The aim of this chapter is to analyze the current status of ICT adoption and web-service delivery, both in terms of the levels of technology and the interaction with different stakeholders (citizens, businesses, governments and employees) in the context of larger Italian municipalities whose population is in excess of 40,000 inhabitants. Based on U.S. literature, the expectation was to find widescale diffusion of actual equipment (workstations) and network technologies as well as institutional web sites primarily for providing information rather than two-way transactional services. Evidence confirms the readiness of municipalities in terms of basic technologies. However, in terms of the on line provision of services, the data offers some counterintuitive results: the web sites do not just provide information, 86% of them also offer transactional services. A closer look at this data shows great variation in terms of the availability of transactional services at the integration level for different stakeholders. Employees (45.4%) can access on line services more frequently than citizens and businesses (respectively 11%; 34%).

This chapter does not only contribute to advances in the knowledge of e-government usage, it also aims to discuss the perceived organizational impacts of ICT usage by presenting the results of a survey conducted by the researcher in 2005-2006.

Key Terms in this Chapter

Citizen-Centered Approach: An organizational approach in which the focus on the overall results of the service delivery process is achieved by managing and coordinating all the functions and activities involved.

Political Participation: It is a stage of e-government that pertains to the political arena. It incorporates different technologies that serve mainly as communication and public relations tools (two-way communication stage) to promote democratic participation in policy-making processes, but also supporting online voting in countries where this is allowed.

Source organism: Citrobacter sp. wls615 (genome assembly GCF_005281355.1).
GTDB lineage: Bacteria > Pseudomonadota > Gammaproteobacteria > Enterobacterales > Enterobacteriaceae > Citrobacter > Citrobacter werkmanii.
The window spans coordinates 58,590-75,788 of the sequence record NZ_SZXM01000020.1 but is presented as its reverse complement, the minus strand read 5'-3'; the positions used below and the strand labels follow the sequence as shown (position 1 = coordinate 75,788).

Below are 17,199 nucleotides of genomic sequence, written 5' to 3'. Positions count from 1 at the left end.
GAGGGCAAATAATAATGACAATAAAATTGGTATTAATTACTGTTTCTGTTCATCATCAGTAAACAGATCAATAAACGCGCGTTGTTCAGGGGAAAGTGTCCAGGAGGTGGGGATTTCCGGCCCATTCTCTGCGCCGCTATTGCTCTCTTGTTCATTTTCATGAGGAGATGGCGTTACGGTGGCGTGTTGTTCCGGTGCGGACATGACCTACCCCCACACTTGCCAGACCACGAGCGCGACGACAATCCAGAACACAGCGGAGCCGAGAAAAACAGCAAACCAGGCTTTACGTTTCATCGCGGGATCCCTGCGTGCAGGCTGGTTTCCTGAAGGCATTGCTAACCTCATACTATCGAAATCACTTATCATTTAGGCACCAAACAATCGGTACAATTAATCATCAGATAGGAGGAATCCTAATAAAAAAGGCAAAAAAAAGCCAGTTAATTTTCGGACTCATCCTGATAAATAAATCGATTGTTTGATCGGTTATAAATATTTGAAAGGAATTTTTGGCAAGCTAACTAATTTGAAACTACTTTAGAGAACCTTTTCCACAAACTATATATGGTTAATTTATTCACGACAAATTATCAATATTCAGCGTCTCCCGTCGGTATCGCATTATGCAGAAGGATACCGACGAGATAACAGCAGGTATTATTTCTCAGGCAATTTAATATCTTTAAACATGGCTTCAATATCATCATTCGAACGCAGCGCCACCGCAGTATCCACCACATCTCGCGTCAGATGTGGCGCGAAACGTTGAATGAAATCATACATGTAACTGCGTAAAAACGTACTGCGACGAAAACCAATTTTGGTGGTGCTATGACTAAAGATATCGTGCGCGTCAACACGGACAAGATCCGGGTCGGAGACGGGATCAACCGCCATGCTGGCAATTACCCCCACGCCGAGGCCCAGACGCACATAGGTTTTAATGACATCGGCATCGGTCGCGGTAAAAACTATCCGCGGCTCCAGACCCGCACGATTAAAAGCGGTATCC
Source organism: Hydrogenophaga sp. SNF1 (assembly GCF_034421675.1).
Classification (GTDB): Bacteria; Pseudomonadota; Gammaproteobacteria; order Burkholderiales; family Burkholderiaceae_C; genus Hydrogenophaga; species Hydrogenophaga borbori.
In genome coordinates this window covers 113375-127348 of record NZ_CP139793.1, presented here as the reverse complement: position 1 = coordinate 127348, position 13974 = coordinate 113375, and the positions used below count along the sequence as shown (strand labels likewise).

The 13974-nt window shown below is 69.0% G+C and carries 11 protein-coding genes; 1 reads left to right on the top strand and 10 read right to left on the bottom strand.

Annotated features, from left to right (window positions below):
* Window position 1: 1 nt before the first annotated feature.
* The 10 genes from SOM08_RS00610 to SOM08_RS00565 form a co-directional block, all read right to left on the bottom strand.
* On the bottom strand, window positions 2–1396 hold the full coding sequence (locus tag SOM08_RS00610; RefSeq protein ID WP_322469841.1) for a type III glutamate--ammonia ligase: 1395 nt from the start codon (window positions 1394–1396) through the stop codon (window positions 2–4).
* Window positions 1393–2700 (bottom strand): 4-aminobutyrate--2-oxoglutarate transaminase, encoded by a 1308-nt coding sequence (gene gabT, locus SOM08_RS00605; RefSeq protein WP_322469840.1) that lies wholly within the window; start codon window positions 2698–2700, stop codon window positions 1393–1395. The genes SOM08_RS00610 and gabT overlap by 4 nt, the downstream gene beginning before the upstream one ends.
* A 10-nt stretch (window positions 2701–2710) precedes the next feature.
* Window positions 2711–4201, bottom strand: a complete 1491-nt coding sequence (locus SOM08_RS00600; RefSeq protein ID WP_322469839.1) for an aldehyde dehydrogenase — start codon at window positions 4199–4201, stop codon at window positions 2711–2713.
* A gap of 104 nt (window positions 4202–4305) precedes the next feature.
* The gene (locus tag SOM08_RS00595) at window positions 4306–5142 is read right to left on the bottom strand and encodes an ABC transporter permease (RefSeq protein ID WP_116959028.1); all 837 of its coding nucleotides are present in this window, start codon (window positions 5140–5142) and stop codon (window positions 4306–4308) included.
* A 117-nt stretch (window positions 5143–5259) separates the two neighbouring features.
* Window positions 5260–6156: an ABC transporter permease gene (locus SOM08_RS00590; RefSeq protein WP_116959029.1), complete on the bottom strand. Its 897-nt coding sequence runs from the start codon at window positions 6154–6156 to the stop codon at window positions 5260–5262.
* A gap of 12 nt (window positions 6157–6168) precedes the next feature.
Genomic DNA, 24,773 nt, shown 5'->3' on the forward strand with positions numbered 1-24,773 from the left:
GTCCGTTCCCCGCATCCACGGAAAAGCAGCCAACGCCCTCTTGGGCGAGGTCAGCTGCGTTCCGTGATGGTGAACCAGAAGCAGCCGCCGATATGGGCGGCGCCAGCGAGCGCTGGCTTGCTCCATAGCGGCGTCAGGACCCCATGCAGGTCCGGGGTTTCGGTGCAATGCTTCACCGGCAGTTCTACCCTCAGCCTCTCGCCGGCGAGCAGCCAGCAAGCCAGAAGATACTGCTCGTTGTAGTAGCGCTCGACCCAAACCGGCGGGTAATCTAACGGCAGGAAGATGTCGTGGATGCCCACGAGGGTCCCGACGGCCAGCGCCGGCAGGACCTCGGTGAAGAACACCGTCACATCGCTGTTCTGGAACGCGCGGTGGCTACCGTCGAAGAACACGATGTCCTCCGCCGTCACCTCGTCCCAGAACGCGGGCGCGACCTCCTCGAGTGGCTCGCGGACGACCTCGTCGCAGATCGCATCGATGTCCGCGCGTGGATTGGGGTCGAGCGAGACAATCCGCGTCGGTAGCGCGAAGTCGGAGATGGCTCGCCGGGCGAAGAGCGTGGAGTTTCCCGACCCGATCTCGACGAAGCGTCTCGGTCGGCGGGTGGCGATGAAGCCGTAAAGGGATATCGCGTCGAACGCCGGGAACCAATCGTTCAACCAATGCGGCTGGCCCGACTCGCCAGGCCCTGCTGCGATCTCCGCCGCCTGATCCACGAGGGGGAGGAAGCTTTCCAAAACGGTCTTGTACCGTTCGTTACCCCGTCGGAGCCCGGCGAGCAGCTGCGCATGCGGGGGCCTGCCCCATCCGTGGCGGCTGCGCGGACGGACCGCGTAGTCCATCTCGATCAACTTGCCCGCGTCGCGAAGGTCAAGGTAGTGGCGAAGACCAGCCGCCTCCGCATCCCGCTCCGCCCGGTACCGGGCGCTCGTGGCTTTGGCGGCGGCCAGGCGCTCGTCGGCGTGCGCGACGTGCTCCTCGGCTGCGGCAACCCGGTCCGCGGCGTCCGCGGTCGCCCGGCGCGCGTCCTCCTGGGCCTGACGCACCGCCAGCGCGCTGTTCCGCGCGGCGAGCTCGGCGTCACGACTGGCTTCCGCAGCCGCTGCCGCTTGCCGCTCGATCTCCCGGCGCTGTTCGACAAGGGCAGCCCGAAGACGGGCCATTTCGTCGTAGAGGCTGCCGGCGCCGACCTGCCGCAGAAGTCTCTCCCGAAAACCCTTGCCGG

Information: It is the most common stage of e-government, where governments establish an on line presence and post information for constituents on line regarding various aspects of their administrative, institutional and political activities.

Functional-Centric Approach: An organizational approach in which the role and activities of department are more significant than the final outcome of the service delivery process.

E-Government: The use in the public sector of information and communication technology (ICT) for the delivery of information and services.

Two-way communication: It is a stage of e-government that is characterized by introducing email systems and data-transfer technologies in web sites, supporting interactivity between the government and its constituents.

Transaction: It is a stage that requires governments to have websites that allow constituents to conduct transactions on line. This stage offers the possibility for citizens and other constituents to engage transactions with governments through ICT and obtain services as a result of that interaction.

Integration: It is a stage of e-government that implies full integration of on-line and back-office systems achieved through horizontal and vertical integration across different organizational functions. At this stage, constituents access a one-stop-portal which provides them with the information and services they need regardless of the office, department or external organization actually providing them.